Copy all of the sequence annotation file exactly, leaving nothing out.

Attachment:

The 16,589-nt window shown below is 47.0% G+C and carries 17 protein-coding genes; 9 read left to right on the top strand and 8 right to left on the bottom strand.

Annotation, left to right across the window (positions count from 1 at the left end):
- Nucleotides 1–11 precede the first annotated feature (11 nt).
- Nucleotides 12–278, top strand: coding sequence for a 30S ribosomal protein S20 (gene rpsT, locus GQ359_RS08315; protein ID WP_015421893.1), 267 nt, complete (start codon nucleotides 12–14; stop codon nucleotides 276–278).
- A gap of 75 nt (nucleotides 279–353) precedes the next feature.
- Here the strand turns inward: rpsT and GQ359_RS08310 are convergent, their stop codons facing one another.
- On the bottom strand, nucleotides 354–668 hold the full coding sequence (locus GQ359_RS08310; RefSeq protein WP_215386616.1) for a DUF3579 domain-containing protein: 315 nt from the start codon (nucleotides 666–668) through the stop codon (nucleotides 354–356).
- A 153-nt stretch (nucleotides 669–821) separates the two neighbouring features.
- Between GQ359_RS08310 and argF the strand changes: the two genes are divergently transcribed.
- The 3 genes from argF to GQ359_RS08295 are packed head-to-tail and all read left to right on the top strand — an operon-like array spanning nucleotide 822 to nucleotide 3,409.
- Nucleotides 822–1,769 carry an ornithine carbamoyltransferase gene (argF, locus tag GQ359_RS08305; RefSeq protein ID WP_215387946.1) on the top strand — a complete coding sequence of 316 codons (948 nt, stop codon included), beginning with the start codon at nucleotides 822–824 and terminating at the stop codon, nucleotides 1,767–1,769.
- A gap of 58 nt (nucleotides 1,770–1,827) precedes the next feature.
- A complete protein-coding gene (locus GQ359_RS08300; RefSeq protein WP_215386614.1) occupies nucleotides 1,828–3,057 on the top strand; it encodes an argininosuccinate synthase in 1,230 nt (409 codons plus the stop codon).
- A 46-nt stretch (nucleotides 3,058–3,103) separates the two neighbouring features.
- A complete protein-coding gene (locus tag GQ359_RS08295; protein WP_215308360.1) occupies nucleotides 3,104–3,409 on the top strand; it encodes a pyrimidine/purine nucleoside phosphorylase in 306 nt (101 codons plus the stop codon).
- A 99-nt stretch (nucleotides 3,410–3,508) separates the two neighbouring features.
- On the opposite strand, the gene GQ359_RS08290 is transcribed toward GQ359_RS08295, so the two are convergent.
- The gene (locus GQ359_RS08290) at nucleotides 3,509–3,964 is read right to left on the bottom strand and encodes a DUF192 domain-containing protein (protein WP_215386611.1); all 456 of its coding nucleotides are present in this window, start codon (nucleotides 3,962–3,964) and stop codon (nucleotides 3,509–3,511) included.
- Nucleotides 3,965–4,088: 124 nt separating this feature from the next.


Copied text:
The 16,589-nt window shown below is 47.0% G+C and carries 17 protein-coding genes; 9 read left to right on the top strand and 8 right to left on the bottom strand.

Annotation, left to right across the window (positions count from 1 at the left end):
- Nucleotides 1–11 precede the first annotated feature (11 nt).
- Nucleotides 12–278, top strand: coding sequence for a 30S ribosomal protein S20 (gene rpsT, locus GQ359_RS08315; protein ID WP_015421893.1), 267 nt, complete (start codon nucleotides 12–14; stop codon nucleotides 276–278).
- A gap of 75 nt (nucleotides 279–353) precedes the next feature.
- Here the strand turns inward: rpsT and GQ359_RS08310 are convergent, their stop codons facing one another.
- On the bottom strand, nucleotides 354–668 hold the full coding sequence (locus GQ359_RS08310; RefSeq protein WP_215386616.1) for a DUF3579 domain-containing protein: 315 nt from the start codon (nucleotides 666–668) through the stop codon (nucleotides 354–356).
- A 153-nt stretch (nucleotides 669–821) separates the two neighbouring features.
- Between GQ359_RS08310 and argF the strand changes: the two genes are divergently transcribed.
- The 3 genes from argF to GQ359_RS08295 are packed head-to-tail and all read left to right on the top strand — an operon-like array spanning nucleotide 822 to nucleotide 3,409.
- Nucleotides 822–1,769 carry an ornithine carbamoyltransferase gene (argF, locus tag GQ359_RS08305; RefSeq protein ID WP_215387946.1) on the top strand — a complete coding sequence of 316 codons (948 nt, stop codon included), beginning with the start codon at nucleotides 822–824 and terminating at the stop codon, nucleotides 1,767–1,769.
- A gap of 58 nt (nucleotides 1,770–1,827) precedes the next feature.
- A complete protein-coding gene (locus GQ359_RS08300; RefSeq protein WP_215386614.1) occupies nucleotides 1,828–3,057 on the top strand; it encodes an argininosuccinate synthase in 1,230 nt (409 codons plus the stop codon).
- A 46-nt stretch (nucleotides 3,058–3,103) separates the two neighbouring features.
- A complete protein-coding gene (locus tag GQ359_RS08295; protein WP_215308360.1) occupies nucleotides 3,104–3,409 on the top strand; it encodes a pyrimidine/purine nucleoside phosphorylase in 306 nt (101 codons plus the stop codon).
- A 99-nt stretch (nucleotides 3,410–3,508) separates the two neighbouring features.
- On the opposite strand, the gene GQ359_RS08290 is transcribed toward GQ359_RS08295, so the two are convergent.
- The gene (locus GQ359_RS08290) at nucleotides 3,509–3,964 is read right to left on the bottom strand and encodes a DUF192 domain-containing protein (protein WP_215386611.1); all 456 of its coding nucleotides are present in this window, start codon (nucleotides 3,962–3,964) and stop codon (nucleotides 3,509–3,511) included.
- Nucleotides 3,965–4,088: 124 nt separating this feature from the next.